The analysis of the EGI minimization observability begins with a simulation of a LEO object with a simple, single-axis rotation. The rank of the observability Gramian is calculated for a range of measurement spacing cases as defined in Table 8. For each case, measurements are spaced equally for a total analysis time of two hours. Figure 24 depicts the LEO simulation observability results with each line representing a different measurement spacing. This analysis is performed with a tessellation number of seven, which is equal to 294 surface normal directions on the EGI. The black dashed line in Fig. 24 represents the number of EGI surface normal directions.

For this system to be observable, the rank of the observability Gramian must be equal to the number of EGI surface normal directions. All of the measurement spacing cases in Fig. 24 do not reach full rank due to insufficient sampling of the EGI as the observer-object-Sun geometry and attitude change. Figure 25 depicts the three smallest measurement spacing cases with a shorter analysis time. When the time between measurements is one second, there is a plateau in the observability Gramian rank curve from approximately 0.05 to 0.14 hours from the analysis epoch. During this plateau, more measurements are acquired, but the system geometry has not change sufficiently to increase the rank of the observability Gramian.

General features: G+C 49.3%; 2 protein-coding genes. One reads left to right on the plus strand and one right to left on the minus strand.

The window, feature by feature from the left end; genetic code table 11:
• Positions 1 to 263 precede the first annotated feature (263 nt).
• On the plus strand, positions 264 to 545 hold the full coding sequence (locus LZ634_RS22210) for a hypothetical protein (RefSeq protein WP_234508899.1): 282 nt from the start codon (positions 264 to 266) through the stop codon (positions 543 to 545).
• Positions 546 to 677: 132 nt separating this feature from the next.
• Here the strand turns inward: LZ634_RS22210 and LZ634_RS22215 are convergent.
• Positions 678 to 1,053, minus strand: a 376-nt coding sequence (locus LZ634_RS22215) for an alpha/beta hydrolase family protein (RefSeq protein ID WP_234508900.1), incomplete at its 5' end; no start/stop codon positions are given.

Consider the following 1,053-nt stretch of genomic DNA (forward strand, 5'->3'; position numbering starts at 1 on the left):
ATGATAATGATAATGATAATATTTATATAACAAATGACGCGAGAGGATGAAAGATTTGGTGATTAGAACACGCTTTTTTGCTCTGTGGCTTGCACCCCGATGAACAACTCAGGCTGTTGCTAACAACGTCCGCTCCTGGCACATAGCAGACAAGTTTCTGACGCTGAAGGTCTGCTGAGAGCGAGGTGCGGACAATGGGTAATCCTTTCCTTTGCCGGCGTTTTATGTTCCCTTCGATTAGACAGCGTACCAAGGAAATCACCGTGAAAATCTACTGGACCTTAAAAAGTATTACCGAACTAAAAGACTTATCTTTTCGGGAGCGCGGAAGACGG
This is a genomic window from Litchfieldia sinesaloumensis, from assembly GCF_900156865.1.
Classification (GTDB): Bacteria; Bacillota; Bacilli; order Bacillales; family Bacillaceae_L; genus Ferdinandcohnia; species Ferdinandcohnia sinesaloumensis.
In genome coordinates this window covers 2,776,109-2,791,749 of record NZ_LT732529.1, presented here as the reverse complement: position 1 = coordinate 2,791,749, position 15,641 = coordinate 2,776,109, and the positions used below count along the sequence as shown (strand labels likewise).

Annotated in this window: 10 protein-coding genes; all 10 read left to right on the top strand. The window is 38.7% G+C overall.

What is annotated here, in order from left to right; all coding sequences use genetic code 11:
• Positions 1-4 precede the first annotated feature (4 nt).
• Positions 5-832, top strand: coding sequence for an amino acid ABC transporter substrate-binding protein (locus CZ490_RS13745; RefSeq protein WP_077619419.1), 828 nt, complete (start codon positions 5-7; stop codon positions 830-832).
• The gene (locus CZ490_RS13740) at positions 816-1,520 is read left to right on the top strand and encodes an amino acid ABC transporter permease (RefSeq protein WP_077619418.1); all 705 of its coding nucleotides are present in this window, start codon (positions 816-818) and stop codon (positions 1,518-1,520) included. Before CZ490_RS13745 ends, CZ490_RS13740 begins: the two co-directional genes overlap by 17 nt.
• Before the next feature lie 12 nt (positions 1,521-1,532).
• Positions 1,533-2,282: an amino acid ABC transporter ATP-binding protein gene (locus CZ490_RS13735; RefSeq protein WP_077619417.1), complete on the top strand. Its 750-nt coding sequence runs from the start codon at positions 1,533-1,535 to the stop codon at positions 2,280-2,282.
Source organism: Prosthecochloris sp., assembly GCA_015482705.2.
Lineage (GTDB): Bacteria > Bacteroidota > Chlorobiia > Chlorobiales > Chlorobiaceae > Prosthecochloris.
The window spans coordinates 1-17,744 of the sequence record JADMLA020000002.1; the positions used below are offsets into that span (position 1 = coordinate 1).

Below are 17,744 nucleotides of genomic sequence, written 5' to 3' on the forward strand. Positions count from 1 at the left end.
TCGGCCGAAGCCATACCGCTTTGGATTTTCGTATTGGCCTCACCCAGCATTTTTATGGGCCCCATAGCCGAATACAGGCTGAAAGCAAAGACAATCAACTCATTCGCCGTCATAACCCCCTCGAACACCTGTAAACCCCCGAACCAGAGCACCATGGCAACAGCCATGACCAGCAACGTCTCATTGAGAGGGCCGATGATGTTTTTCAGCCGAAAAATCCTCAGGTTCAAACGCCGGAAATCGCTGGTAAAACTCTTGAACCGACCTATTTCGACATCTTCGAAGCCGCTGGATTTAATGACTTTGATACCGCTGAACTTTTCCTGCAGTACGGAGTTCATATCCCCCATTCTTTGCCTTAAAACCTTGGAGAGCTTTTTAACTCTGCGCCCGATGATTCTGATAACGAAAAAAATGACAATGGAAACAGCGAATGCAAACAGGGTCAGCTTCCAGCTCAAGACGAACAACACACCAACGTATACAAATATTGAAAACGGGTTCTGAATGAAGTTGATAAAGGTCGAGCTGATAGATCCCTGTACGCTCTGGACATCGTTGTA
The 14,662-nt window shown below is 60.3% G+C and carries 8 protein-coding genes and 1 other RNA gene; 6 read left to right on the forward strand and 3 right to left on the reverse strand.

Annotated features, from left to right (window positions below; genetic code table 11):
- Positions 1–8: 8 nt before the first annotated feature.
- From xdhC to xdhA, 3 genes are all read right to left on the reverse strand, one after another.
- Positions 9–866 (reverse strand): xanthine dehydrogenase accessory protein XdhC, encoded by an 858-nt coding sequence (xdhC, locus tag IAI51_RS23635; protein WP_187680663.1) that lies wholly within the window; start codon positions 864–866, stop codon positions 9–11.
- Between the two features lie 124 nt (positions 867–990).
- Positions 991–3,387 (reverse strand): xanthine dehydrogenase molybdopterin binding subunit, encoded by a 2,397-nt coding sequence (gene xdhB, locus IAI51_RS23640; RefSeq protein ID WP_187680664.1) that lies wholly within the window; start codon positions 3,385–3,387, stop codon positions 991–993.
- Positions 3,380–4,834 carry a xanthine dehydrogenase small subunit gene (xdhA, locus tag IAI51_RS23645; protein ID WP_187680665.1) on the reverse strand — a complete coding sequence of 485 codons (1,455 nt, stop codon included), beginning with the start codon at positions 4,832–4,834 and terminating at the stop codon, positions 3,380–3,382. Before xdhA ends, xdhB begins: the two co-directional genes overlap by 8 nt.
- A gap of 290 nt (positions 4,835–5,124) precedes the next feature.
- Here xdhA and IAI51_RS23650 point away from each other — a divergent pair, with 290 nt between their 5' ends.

Fig. 24
figure 24

Rank of the observability Gramian versus time for the LEO object with single-axis rotation and 294 surface normal directions

Fig. 25
figure 25

Rank of the observability Gramian versus time for the LEO object with shorter analysis time showing more detail

The observability Gramian rank is compared to the number of measurements in Fig. 26 for selecting efficient measurement spacing. As with the observability Gramian rank versus time, Fig. 27 shows how redundant measurements exist for the 1 second and 2.5 second measurement spacing cases. The 1 second measurement spacing case has approximately 300 redundant measurements which do not increase the rank of the observability Gramian. Measurement spacing cases with longer times between each measurement result in fewer measurements to reach the maximum observability Gramian rank for this system.

Fig. 26
figure 26

Rank of the observability Gramian versus number of measurements for the LEO object with single-axis rotation and 294 surface normal directions

Fig. 27
figure 27

Rank of the observability Gramian versus number of measurements for the LEO object with single-axis rotation and 294 surface normal directions, zoomed in to show detail

The rank deficiency of the observability Gramian is also demonstrated with the 3D representation of the linear independence of the reflection matrix columns over time in Fig. 28. The colorbar represents the measurement indices in the analysis, and in this case, also the analysis time because the one second measurement spacing case is depicted. The EGI is defined by a tessellation number of seven, resulting in 294 surface normal directions. Note that the EGI is viewed in the body frame viewed down the observer vector towards the object. The visualization appears to show how the object becomes visible to the observer, but this is not the case. The color change of the facets over time is an indication of the linear independence of the reflection matrix columns.

Fig. 28
figure 28

3D visualization of the linearly independent columns in the reflection matrix for the LEO object with single-axis rotation, 294 surface normal directions, and one second between measurements, where the colorbar represents measurement indices